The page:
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Work with Celebrity Stylists

A Fashion PR Guide to Working with Celebrity & Fashion Stylists

When I first moved to LA, I was helping with database work at a fashion company.  I had to go through all of our rosters and make sure the information was up to date.  One day, my boss asked me to call the stylist list and to find out what projects they were working on.  Most of the calls didn't get past verifying the address, but there were a few stylists who asked me to email over images and one stylist even asked me to stop by with jewelry.

How to Get Contact Information for Celebrity Stylists

Thankfully with the Internet, fashion publicists no longer have to spend a whole day cold-calling stylists.  We can engage them in conversation on twitter or even ask their opinion on a picture on Instagram.  If I can't find a stylists' email or phone number via their website, I will usually send them a tweet or direct message and ask for their information that way.  I start off by saying "Hey [blank] I have a question to ask you.  Can you please follow me so I can DM you?" Then, in the DM I mention the products I represent and ask what their email is so I can send over lookbooks.  It works.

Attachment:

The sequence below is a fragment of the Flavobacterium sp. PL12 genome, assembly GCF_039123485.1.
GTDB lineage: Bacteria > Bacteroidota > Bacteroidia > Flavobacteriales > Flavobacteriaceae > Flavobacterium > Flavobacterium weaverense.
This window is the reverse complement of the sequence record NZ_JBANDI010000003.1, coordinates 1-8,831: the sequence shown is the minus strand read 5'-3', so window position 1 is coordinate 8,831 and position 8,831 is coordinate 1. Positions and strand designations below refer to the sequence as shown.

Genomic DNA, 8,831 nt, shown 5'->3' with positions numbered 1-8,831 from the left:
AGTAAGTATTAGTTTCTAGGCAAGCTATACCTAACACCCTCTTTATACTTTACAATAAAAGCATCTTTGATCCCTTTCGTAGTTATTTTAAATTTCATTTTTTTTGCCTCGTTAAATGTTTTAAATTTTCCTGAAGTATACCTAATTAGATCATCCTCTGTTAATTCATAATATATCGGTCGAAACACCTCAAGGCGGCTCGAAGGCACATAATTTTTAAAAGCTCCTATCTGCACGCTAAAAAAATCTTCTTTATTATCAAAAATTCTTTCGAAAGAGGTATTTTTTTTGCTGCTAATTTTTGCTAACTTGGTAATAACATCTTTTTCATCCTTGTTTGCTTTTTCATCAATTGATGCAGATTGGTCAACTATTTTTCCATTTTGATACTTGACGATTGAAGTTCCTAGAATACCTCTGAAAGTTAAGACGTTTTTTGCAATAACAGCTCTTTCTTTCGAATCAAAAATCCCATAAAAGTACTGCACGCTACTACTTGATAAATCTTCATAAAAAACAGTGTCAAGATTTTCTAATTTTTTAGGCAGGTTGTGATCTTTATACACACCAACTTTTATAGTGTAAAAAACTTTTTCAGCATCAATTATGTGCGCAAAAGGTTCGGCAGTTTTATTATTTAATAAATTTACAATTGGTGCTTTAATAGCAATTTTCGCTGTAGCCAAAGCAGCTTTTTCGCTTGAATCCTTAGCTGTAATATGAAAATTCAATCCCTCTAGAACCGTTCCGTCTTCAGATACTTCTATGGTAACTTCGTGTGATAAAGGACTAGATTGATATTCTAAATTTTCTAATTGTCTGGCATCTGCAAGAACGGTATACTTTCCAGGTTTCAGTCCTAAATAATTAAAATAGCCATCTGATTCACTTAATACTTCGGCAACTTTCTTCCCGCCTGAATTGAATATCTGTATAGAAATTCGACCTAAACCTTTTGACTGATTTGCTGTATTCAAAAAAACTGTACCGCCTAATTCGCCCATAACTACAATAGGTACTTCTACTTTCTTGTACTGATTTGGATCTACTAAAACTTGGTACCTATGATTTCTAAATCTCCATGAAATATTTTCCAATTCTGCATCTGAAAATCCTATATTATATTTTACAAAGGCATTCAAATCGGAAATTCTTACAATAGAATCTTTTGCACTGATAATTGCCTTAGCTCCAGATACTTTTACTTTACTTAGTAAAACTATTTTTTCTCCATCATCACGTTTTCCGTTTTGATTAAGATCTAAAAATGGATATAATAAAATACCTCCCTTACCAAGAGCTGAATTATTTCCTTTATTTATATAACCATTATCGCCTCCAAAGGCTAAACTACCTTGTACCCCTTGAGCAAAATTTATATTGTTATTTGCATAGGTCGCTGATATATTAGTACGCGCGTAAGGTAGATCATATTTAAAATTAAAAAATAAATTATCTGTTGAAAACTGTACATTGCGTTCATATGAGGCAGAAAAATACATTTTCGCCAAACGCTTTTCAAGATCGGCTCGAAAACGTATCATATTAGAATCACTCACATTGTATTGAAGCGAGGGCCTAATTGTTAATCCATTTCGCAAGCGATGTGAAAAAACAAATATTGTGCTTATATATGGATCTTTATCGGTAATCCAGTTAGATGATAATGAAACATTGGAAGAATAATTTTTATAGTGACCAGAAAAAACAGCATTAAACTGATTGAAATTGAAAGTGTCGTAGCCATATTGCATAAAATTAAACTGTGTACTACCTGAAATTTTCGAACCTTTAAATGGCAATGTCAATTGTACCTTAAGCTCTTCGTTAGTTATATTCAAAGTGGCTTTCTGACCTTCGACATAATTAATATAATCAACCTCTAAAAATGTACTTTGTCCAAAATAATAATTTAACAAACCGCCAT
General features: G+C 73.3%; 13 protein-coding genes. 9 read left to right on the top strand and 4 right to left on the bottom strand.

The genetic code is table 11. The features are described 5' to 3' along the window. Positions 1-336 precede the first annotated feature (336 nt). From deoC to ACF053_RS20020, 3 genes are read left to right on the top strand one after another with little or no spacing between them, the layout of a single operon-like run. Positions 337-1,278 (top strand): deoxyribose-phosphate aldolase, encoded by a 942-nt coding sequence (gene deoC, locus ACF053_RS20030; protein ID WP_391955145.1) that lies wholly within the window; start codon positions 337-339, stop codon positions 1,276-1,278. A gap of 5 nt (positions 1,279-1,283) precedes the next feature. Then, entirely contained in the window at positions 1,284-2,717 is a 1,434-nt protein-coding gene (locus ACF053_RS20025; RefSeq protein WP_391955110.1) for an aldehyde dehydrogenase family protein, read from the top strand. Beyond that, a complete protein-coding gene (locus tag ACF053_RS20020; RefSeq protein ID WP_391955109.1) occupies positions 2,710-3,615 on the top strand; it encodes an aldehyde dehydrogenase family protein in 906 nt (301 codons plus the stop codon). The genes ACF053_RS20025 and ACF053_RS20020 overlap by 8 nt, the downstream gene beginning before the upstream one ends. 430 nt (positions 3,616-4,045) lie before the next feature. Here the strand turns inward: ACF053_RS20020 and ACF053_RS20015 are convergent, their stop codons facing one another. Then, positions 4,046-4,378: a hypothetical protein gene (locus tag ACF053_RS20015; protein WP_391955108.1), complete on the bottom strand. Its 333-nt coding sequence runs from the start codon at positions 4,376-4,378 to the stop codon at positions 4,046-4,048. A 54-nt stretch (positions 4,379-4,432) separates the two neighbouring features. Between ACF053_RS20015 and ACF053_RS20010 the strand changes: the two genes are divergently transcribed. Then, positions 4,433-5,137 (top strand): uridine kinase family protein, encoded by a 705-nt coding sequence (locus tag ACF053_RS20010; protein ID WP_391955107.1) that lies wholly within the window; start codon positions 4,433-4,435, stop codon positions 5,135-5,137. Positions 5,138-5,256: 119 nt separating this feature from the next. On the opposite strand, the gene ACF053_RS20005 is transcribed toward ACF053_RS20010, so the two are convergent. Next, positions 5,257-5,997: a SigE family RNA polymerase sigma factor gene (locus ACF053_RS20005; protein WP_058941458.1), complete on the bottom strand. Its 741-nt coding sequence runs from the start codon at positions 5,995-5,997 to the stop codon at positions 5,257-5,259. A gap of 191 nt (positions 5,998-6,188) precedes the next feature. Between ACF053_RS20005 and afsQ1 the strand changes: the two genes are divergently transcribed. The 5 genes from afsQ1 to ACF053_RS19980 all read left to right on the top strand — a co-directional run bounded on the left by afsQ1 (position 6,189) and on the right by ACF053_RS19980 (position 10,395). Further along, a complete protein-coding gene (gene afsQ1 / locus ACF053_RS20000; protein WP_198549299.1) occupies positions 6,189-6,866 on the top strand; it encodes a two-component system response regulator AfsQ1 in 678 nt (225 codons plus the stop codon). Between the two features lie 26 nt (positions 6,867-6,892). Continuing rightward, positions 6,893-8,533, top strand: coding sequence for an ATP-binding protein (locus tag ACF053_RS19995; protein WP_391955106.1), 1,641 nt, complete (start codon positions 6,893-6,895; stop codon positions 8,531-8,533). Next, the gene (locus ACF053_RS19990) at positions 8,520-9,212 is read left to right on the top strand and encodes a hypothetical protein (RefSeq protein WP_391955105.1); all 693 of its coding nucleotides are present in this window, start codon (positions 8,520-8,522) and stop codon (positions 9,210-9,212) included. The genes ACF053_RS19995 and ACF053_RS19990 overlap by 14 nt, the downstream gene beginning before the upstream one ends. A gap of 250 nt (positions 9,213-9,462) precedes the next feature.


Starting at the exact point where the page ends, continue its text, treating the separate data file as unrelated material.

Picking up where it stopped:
If you aren't having any luck reaching out to the stylist, try their assistant.  The assistants are the gatekeepers and a great way to get your pieces to fittings.  Plus, they are the next generation, so if you start making friends now, things will be easier as you all move up the ladder.

Tip: Don't just blindly ask a stylist if they need product.  First find out: who do they style, does that celebrity have any brand exclusives, and are there any event appearances coming up that their client list will be attending. If your timing is right and relevant to their client list, stylists are much more willing to listen to what you have to offer.

If you are emailing out for the first time, be short and sweet.  Stylists are busy and they don't have time to be reading lengthy pitches.  Short sentences, product images in the body of the email and attached lookbooks or line sheets is really all you need.  Make it easy for them to say yes.

Chanel Iman

Chanel Iman in Liv Haley diamond bar earrings at the Sports Illustrated Swimsuit 50th anniversary party. Styled by Anita Patrickson.

The Basics of a Stylist Pull

At first it can be hard to get stylists to come to your office or showroom to pull product, so offer to bring pieces to them.  Offer to bring or meet for a quick coffee to sweeten the deal.  Also, don't focus on pulling your favorite pieces, or those you really need to get press for. Instead, have an understanding of the celebrities style (or even the stylists personal style) and choose pieces that are a fit.